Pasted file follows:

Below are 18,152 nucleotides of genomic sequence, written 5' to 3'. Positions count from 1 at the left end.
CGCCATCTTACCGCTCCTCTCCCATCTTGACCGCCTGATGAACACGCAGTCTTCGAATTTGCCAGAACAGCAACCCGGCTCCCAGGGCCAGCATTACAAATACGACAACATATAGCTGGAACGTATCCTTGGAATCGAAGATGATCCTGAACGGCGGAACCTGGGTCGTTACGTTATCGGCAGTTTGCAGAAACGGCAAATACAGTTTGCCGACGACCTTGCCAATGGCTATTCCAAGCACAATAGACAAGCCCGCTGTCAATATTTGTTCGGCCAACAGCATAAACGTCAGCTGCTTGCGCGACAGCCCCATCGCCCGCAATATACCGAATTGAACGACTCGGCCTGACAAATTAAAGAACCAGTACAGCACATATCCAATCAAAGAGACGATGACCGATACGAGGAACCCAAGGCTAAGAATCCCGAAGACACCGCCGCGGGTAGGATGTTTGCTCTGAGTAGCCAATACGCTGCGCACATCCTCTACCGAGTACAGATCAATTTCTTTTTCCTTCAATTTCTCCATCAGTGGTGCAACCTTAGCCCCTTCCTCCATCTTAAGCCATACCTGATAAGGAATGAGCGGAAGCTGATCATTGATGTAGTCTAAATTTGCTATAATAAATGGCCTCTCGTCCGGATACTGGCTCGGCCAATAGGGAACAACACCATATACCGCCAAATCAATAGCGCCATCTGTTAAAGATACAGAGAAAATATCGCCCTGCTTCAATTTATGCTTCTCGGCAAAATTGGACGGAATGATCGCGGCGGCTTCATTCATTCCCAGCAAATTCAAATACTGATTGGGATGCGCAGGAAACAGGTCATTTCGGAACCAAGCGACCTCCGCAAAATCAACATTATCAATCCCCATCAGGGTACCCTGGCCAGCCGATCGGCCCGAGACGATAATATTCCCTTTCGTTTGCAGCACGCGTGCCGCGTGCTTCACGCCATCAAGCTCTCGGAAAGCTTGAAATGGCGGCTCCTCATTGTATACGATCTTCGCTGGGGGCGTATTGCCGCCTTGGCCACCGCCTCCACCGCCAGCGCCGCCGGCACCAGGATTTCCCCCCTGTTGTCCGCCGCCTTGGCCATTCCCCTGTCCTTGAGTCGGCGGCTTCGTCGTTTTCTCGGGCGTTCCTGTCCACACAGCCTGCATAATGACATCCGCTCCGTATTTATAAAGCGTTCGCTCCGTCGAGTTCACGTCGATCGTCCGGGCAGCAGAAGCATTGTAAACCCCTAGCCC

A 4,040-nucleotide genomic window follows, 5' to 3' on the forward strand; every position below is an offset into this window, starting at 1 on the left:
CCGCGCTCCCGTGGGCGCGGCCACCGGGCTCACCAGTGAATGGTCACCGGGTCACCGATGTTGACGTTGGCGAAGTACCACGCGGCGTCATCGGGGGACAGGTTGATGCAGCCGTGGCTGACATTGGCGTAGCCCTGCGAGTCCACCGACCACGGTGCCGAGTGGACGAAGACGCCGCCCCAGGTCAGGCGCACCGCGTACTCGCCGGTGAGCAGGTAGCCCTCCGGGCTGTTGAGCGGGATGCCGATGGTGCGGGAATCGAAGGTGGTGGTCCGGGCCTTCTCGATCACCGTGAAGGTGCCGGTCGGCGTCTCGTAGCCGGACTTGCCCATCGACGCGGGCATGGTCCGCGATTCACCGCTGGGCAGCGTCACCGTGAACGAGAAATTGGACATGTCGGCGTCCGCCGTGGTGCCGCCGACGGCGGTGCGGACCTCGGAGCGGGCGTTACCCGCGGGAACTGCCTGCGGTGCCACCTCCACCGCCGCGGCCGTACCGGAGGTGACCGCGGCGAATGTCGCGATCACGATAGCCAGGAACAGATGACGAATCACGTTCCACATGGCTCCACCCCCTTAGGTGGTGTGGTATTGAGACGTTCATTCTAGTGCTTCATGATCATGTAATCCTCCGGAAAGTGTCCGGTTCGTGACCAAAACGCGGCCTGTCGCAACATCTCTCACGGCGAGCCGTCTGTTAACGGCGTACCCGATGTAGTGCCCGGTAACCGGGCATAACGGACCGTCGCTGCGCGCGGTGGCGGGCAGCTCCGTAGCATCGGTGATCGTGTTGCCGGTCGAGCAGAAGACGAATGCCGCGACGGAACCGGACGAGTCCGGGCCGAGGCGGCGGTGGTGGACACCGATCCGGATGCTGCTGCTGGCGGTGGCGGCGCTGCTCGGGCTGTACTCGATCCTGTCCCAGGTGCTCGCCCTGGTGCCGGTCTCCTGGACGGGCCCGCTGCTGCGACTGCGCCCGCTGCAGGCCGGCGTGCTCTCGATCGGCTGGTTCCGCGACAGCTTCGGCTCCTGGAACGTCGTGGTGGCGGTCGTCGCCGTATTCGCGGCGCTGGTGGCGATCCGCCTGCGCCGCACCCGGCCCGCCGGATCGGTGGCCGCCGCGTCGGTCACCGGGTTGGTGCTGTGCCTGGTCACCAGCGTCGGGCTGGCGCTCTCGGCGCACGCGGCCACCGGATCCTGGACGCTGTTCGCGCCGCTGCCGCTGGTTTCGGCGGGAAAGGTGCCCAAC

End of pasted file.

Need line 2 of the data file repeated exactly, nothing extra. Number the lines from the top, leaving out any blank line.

CGCCATCTTACCGCTCCTCTCCCATCTTGACCGCCTGATGAACACGCAGTCTTCGAATTTGCCAGAACAGCAACCCGGCTCCCAGGGCCAGCATTACAAATACGACAACATATAGCTGGAACGTATCCTTGGAATCGAAGATGATCCTGAACGGCGGAACCTGGGTCGTTACGTTATCGGCAGTTTGCAGAAACGGCAAATACAGTTTGCCGACGACCTTGCCAATGGCTATTCCAAGCACAATAGACAAGCCCGCTGTCAATATTTGTTCGGCCAACAGCATAAACGTCAGCTGCTTGCGCGACAGCCCCATCGCCCGCAATATACCGAATTGAACGACTCGGCCTGACAAATTAAAGAACCAGTACAGCACATATCCAATCAAAGAGACGATGACCGATACGAGGAACCCAAGGCTAAGAATCCCGAAGACACCGCCGCGGGTAGGATGTTTGCTCTGAGTAGCCAATACGCTGCGCACATCCTCTACCGAGTACAGATCAATTTCTTTTTCCTTCAATTTCTCCATCAGTGGTGCAACCTTAGCCCCTTCCTCCATCTTAAGCCATACCTGATAAGGAATGAGCGGAAGCTGATCATTGATGTAGTCTAAATTTGCTATAATAAATGGCCTCTCGTCCGGATACTGGCTCGGCCAATAGGGAACAACACCATATACCGCCAAATCAATAGCGCCATCTGTTAAAGATACAGAGAAAATATCGCCCTGCTTCAATTTATGCTTCTCGGCAAAATTGGACGGAATGATCGCGGCGGCTTCATTCATTCCCAGCAAATTCAAATACTGATTGGGATGCGCAGGAAACAGGTCATTTCGGAACCAAGCGACCTCCGCAAAATCAACATTATCAATCCCCATCAGGGTACCCTGGCCAGCCGATCGGCCCGAGACGATAATATTCCCTTTCGTTTGCAGCACGCGTGCCGCGTGCTTCACGCCATCAAGCTCTCGGAAAGCTTGAAATGGCGGCTCCTCATTGTATACGATCTTCGCTGGGGGCGTATTGCCGCCTTGGCCACCGCCTCCACCGCCAGCGCCGCCGGCACCAGGATTTCCCCCCTGTTGTCCGCCGCCTTGGCCATTCCCCTGTCCTTGAGTCGGCGGCTTCGTCGTTTTCTCGGGCGTTCCTGTCCACACAGCCTGCATAATGACATCCGCTCCGTATTTATAAAGCGTTCGCTCCGTCGAGTTCACGTCGATCGTCCGGGCAGCAGAAGCATTGTAAACCCCTAGCCC